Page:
AH: The digitisation of journalism has given producers new avenues to express their creativity. We’ve always made a point of recruiting our news journalists from print and then helped them build video, image production and real-time reporting skills on top of that base. The biggest change has been the demand for analytical and distribution skills. Our producers monitor real-time analytical tools (some they have built themselves) to get a read on the audience and tweak the mix or pitch accordingly. They’re also good at distributing their stories through social media and search. Understanding the way social distribution works, where the levers are and when to pull them are essential components of the producer skill set.  Sharing is the ultimate valuation of a story. The more it gets shared, the more valuable we believe it is to our audience so social is embedded into our editorial workflows and culture.

TD: Which companies do you believe are at the forefront of content creation and delivery in 2012 and why?

AH: Much innovation in content creation is coming from the edges, from individual bloggers and smaller publishers. I like what the Business Spectator crew are doing perhaps as much for the niche they’re occupying and the overall business play as the content, but the journalism is high-value. Crikey is always an interesting read. Gawker’s approach is worth following – Nick Denton is about a year ahead of the pack and wilfully cuts through the crap surrounding digital/social media. The Atlantic has done a great job in journalism and distribution. I admire News Limited’s ability to generate news and know its audience. On the distribution front, Zite on the iPad is excellent. It’s a news aggregator that has exposed me to many of the great small bloggers and publishers covering technology and Silicon Valley, two of my favourite news topics. And while they’re in our stable, I think Nine News TV has aced it on the distribution front. They have ground out a strong position against Seven in part by reeling in audience across the schedule with news story promos. They use social media well too. And at the risk of moving into shameless plug territory, the ninemsn newsroom is one of the most innovative and forward-looking content organisations around. They have made the audience their absolute focus. Users are now a major source of news stories (we tap them for story tips) and the key distributors of our content (through social media).  Our news operation generates more traffic from Facebook than any of our competitors. We’re proud of that.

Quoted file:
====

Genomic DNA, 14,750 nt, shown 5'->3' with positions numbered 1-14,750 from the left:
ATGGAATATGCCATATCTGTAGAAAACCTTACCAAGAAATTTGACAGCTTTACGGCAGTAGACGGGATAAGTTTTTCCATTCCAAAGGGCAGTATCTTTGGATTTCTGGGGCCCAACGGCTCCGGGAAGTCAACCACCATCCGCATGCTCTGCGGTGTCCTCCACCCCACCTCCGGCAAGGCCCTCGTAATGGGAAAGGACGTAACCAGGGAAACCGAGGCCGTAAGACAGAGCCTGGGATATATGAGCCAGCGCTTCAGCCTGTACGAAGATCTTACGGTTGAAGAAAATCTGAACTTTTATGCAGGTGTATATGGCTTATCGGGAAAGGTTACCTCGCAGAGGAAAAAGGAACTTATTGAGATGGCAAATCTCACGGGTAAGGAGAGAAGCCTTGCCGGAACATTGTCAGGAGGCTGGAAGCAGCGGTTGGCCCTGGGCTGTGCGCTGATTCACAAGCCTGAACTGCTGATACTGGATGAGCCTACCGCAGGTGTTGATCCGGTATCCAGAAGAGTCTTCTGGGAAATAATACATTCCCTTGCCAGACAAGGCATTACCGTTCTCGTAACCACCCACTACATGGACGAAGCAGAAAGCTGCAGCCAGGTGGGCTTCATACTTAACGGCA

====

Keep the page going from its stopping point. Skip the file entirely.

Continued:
TD: Sometimes it feels that it’s more viable to create conduits for other people’s content (ie social media, twitter, Facebook) rather than investing in the creation of content? How do you see this working over the next 5-10 years as content creators and content conduits compete for investment and ad revenue?

AH: People who make great content needn’t worry. The money will come.  If not through advertising, then through subscriptions, sponsorships, transactions or endorsements. Distributors need content and will continue to. I think it’s these middle men distributors/publishers who will feel the pinch over time. In video, for example, I think Hulu and NetFlix will get squeezed by the studios/content owners. As insidious as it is, Demand Media created a clever content model that straddles content creation, distribution and media sales. Then there’s the Silicon Valley social crew, such as Facebook, who are making money by advertising against user-generated content but appear to want to stay out of directly monetising professional news content. There are also the aggregators such as Flipboard, Zite and Pulse who are, or will one day, serve ads around the content others are producing. That’s already rankling the content owners/makers.

TD: The Voice has been a huge success both on TV and online. Can you give us an idea of the work involved in trying to create a format that lives so naturally across channels; and do you think this is the future of ‘live entertainment/reality’ type programming (ie – it becomes a cross channel event not a TV show).